A coma is a state of deep unconsciousness. A person in a coma may appear to be asleep but cannot be awakened. The person will not speak, move on purpose, or respond to loud noises, touch, or shaking.
Some people in a coma breathe on their own. Others need a breathing machine to breathe for them.
What is the cause?
Coma can happen when a serious illness or injury damages the brain or spinal cord. Coma may result from:
Accidents or blows to the head
Bleeding in the brain or inside the skull
Drug or alcohol overdose
Lack of oxygen that may happen with severe blood loss, very low blood pressure, severe lung disease, carbon monoxide poisoning, or if the heart stops beating for too long
Severe imbalance of chemicals in the body
How is it diagnosed?
To help find the cause of the coma, tests may include:
CT scan, which uses X-rays and a computer to show detailed pictures of the brain
EEG (electroencephalography), which measures and records the electrical activity in your brain
Lumbar puncture, also called a spinal tap, which uses a needle to get a sample of fluid from the area around your spinal cord
MRI, which uses a strong magnetic field and radio waves to show detailed pictures of the brain
How is it treated?
Most people who are in a coma need intensive care at first. They often need a machine to help them breathe. Medicines, nutrition, and fluid can be given through an IV or through a feeding tube. Family or nursing help is needed for skin care, eye care (to prevent dryness), gentle exercising of the arms and legs, and bowel and bladder functions.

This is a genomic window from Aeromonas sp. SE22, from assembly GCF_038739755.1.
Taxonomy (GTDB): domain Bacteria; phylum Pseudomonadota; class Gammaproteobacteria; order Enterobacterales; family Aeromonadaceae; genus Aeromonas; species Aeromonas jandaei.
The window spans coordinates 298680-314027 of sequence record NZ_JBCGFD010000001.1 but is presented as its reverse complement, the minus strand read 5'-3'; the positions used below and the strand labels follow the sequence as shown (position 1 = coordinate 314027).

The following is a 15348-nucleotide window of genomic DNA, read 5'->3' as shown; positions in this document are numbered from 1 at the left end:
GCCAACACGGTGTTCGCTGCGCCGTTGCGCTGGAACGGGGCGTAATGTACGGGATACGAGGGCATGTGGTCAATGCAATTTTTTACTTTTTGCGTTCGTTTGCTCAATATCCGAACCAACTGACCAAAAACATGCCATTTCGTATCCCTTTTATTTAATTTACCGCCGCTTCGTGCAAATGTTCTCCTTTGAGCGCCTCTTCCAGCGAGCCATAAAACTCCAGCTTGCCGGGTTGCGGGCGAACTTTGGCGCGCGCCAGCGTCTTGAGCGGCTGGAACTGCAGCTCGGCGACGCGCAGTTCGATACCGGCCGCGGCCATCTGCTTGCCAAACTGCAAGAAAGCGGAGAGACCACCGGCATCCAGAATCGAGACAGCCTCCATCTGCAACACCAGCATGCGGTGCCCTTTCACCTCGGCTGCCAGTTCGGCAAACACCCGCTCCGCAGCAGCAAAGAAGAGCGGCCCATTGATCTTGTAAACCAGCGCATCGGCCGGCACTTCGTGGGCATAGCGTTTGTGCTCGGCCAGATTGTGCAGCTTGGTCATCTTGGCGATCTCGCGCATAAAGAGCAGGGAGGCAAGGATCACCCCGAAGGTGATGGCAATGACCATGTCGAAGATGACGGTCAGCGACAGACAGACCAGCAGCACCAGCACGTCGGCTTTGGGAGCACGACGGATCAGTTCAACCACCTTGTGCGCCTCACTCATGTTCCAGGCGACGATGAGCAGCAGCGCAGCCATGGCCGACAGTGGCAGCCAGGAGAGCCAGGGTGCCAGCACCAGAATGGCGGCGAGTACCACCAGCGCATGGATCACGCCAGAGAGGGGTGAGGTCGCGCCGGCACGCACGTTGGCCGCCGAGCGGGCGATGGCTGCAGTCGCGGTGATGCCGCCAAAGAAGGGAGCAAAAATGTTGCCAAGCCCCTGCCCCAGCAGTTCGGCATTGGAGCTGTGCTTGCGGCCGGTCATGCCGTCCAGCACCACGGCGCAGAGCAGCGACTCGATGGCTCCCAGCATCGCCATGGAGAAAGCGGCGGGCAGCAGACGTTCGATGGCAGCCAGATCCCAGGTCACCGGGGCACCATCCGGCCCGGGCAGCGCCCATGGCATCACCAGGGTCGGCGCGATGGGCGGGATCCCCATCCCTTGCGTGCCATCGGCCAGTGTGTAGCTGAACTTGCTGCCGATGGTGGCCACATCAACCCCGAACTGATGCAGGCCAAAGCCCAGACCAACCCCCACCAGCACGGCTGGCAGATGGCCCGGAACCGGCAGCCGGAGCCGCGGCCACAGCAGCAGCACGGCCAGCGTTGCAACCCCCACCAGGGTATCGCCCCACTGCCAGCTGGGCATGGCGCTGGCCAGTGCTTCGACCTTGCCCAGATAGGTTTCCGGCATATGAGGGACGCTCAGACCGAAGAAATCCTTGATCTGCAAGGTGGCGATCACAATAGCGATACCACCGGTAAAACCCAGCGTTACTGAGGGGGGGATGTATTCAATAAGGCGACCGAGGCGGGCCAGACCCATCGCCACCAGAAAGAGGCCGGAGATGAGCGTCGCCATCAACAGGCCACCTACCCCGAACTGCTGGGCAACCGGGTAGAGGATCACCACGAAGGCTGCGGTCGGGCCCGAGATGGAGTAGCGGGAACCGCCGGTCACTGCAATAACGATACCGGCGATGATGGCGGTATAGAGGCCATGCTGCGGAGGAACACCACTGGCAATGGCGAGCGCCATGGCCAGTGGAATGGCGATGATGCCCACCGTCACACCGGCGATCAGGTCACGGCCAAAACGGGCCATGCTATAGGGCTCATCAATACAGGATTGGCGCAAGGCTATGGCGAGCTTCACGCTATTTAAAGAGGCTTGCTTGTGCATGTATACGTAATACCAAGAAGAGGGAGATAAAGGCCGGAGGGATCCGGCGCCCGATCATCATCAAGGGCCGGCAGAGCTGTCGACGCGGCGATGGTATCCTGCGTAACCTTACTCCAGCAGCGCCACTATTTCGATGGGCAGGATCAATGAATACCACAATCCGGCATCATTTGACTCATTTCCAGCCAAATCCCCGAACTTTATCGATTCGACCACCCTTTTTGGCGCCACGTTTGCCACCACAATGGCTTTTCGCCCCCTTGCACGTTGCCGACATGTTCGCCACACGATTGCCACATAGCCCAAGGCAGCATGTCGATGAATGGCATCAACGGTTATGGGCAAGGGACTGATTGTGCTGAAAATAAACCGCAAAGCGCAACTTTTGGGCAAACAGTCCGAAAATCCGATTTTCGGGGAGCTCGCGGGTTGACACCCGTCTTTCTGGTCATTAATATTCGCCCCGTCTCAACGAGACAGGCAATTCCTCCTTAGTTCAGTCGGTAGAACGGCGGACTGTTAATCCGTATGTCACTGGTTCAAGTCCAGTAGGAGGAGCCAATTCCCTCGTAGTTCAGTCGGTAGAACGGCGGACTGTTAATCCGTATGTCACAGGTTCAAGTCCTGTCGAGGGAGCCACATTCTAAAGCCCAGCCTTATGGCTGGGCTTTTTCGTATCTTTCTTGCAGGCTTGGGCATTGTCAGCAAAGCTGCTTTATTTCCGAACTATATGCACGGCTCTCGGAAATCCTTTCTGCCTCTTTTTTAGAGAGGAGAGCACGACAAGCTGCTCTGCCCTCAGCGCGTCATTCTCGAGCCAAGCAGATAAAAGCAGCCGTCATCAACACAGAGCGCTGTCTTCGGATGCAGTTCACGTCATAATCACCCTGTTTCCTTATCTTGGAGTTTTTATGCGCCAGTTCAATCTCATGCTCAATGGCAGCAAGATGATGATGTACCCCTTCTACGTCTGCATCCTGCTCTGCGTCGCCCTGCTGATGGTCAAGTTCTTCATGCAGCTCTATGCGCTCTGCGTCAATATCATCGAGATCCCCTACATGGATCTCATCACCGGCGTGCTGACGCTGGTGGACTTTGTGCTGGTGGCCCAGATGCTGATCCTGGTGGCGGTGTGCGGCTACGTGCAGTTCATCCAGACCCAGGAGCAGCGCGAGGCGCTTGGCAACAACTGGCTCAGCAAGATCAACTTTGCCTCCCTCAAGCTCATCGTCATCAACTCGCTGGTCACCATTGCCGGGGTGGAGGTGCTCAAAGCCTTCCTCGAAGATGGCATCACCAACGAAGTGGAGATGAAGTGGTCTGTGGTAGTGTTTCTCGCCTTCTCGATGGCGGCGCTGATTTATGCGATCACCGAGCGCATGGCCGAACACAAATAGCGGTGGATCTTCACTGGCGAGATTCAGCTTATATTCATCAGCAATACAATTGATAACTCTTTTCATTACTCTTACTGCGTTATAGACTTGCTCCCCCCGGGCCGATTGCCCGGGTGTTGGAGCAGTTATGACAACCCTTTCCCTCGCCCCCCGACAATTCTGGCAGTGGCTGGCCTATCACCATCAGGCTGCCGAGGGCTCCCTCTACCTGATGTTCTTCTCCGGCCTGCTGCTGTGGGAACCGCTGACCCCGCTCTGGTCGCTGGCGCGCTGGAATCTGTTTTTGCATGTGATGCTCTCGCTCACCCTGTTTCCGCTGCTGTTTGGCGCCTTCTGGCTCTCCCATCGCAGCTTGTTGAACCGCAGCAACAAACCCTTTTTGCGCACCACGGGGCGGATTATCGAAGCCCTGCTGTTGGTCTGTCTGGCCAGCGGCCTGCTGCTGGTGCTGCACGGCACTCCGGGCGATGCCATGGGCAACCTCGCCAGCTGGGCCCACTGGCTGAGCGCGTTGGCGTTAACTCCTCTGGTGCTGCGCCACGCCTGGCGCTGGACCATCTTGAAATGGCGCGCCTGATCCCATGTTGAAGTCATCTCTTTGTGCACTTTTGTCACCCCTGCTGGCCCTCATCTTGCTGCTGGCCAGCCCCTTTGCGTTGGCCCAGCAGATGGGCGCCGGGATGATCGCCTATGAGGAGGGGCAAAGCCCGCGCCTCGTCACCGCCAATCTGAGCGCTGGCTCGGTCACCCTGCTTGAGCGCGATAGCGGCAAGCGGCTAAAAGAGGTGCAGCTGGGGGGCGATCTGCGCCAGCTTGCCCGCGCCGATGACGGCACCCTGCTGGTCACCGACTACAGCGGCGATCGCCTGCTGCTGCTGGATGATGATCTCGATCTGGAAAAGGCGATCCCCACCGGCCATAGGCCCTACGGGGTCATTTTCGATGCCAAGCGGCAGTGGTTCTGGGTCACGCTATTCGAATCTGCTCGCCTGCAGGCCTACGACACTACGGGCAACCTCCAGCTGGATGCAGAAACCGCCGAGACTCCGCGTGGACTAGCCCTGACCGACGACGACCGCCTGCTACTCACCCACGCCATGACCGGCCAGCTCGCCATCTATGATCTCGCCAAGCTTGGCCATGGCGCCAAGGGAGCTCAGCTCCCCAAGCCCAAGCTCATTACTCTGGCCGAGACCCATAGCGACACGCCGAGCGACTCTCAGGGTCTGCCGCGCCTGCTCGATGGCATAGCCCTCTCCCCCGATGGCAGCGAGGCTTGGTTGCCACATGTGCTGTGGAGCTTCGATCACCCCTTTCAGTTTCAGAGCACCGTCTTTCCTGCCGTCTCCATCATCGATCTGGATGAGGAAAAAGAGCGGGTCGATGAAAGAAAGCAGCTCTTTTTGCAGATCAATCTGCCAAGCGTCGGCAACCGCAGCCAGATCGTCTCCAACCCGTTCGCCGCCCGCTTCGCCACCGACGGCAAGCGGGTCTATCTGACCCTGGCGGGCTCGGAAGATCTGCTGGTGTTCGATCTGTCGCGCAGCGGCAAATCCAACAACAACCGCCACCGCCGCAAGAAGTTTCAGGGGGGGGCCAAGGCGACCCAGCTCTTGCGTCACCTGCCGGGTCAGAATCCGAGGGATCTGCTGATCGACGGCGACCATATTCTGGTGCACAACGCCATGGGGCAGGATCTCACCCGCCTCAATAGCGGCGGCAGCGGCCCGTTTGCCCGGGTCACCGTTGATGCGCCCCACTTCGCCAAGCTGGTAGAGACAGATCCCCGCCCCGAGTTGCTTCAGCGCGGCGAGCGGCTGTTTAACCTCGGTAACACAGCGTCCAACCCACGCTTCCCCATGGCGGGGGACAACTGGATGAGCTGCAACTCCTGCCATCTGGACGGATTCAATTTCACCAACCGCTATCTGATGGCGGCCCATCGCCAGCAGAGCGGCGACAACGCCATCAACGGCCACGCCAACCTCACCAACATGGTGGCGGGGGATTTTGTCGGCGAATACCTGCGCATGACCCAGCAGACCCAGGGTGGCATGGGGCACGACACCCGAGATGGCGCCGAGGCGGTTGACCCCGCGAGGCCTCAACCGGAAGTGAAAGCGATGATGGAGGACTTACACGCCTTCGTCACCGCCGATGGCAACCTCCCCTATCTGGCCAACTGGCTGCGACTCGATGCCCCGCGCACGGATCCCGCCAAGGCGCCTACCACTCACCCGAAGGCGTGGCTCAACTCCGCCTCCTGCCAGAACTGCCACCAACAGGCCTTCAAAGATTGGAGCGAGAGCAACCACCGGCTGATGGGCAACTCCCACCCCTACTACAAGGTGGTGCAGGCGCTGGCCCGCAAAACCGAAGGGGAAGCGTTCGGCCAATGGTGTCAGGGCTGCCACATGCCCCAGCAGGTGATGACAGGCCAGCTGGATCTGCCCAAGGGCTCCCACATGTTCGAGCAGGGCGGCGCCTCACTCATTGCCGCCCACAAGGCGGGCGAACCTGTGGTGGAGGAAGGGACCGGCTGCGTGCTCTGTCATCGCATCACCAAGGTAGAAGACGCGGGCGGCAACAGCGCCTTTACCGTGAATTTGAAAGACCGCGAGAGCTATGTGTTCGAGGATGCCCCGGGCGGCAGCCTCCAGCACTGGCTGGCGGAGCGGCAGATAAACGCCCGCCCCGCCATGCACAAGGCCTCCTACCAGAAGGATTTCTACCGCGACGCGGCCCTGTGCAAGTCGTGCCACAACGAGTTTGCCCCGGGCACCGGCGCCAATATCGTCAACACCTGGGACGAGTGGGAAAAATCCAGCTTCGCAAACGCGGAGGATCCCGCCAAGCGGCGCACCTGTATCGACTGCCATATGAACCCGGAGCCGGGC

Treating infections, stopping sedative drugs, or removing pressure on the brain are other possible treatments. After being in a coma, such as after a bad stroke or an infection that affects the brain, the person may need rehabilitation therapy.
If the cause of coma is found and treated quickly, most people recover fully. Some recover but have permanent brain damage. Some people die without ever waking up.
If someone is in a coma, it is important to find out if they have an advance directive, or living will. Advance directives are written instructions about what kind of medical care a person wants if they are not able to make decisions. They go into effect when a person is no longer able to speak for himself or herself. An advance directive spells out how much should be done to keep a person alive if they may never come out of a coma. This is a very hard decision for a family to make. Knowing what the person wants helps the family make decisions about their care.
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Adult Advisor 2015.1 published by RelayHealth. Last modified: 2014-03-04 Last reviewed: 2014-05-07
This content is reviewed periodically and is subject to change as new health information becomes available. The information is intended to inform and educate and is not a replacement for medical evaluation, advice, diagnosis or treatment by a healthcare professional.
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